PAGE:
Thursday, June 21, 2012

Get Your Passport and Get Out!

As I prepare myself to take off on another international adventure, my mind races back to other trips abroad.

I'm experiencing so many of the same rushes of emotion - the excitement of seeing new places, the nervousness of wondering whether all my careful preparations will work out smoothly, and the paralyzing anxiety that randomly grips me when I think of all the things I have to do before I leave.

I started traveling internationally when I was 15.  Which is old by global standards, but young for Americans, considering that most of us don't have passports.

I got my first set of stamps going to Mexico City with my friend's family, native Mexicans who still had relatives living there.  Man, was I innocent.  I didn't speak a word of Spanish, was so ill-traveled, and so unprepared.

I was utterly blown away.  The people were incredibly friendly and welcoming, the sights so beautiful and surreal, and the language so charismatic.  So enough said, I was hooked.

My next international adventure didn't happen for several years.  I hadn't even considered living abroad until I was in my senior year of college majoring in Spanish and it occurred to me that all my knowledge of Spain was second-hand.

My roomate and I at the Alhambra; Granada, Spain 2005

So, off to Spain I went.  While I was living there, I traveled throughout the country, and on to Ireland, Belgium, Czech Republic and Holland.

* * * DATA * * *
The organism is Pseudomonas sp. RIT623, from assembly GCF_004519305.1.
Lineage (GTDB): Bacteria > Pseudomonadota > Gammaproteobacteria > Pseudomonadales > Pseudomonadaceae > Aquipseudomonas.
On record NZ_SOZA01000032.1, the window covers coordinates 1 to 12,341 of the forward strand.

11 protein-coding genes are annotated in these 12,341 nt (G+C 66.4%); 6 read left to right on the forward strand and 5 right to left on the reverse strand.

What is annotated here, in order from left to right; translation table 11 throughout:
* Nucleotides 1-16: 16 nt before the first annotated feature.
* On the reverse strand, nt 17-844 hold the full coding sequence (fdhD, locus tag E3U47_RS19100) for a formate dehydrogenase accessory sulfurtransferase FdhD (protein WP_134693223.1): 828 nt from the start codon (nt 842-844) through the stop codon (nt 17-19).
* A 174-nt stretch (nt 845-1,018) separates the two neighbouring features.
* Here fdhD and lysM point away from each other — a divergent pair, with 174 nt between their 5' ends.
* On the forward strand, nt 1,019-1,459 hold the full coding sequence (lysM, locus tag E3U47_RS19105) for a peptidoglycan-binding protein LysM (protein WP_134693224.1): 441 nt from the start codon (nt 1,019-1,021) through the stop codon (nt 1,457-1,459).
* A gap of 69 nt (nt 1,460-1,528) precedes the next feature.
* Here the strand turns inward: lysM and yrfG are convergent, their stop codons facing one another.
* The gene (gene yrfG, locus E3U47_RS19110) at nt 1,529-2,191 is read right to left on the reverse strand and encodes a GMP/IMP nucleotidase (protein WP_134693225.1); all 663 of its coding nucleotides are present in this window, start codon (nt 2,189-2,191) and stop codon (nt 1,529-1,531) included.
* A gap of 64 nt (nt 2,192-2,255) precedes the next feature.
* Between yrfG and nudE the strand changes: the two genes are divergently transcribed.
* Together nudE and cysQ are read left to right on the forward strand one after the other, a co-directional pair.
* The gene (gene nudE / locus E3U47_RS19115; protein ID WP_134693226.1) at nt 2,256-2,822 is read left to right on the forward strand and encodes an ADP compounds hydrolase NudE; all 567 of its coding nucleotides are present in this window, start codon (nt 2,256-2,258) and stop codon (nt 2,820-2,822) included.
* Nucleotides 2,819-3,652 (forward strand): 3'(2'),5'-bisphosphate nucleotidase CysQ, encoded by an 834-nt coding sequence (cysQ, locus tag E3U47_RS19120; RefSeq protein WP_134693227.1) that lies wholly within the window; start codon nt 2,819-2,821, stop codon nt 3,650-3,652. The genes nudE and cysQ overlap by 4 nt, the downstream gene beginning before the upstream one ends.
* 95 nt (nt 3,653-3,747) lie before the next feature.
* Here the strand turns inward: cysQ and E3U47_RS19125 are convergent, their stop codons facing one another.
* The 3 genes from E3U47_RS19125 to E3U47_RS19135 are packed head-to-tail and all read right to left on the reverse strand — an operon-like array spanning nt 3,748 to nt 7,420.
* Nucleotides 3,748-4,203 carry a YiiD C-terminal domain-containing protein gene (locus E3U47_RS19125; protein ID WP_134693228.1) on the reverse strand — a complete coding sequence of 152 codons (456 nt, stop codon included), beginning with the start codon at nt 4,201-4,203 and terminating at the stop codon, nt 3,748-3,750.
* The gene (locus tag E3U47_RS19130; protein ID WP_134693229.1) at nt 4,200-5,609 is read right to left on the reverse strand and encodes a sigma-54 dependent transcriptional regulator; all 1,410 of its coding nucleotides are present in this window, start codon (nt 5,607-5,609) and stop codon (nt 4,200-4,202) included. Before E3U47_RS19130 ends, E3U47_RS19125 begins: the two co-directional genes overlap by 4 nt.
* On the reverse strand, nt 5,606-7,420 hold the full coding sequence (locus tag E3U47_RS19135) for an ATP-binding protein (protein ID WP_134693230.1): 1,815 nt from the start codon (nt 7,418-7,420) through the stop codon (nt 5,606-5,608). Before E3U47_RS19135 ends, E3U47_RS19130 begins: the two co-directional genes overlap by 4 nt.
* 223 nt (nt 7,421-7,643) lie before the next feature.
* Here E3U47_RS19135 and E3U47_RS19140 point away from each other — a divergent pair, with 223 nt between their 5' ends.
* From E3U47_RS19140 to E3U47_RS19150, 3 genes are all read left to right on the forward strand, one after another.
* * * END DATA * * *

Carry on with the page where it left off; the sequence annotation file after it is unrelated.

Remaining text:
Since then, I've also been to Canada and the Dominican Republic. And now I'm off to Costa Rica and Panama...

The most incredible thing about traveling internationally is the freedom and connectedness you feel all at once. You feel utterly emancipated because you know whatever drama is haunting you is far away.  You can go anywhere, do anything, meet anyone. 

And at the same time, you feel totally connected to humankind in a way that only language barriers can cultivate.  You're forced to resort to basic communication and so you find that it is possible to connect with another human being without words.

That connection is what I am perpetually seeking by traveling.  And I am forever finding it.

Costa Rica, here I come!


P.S. For another great read on a human connection while abroad, check out my fellow Matador Network author, Emily Hanssen Arent's piece, "You do not exist".

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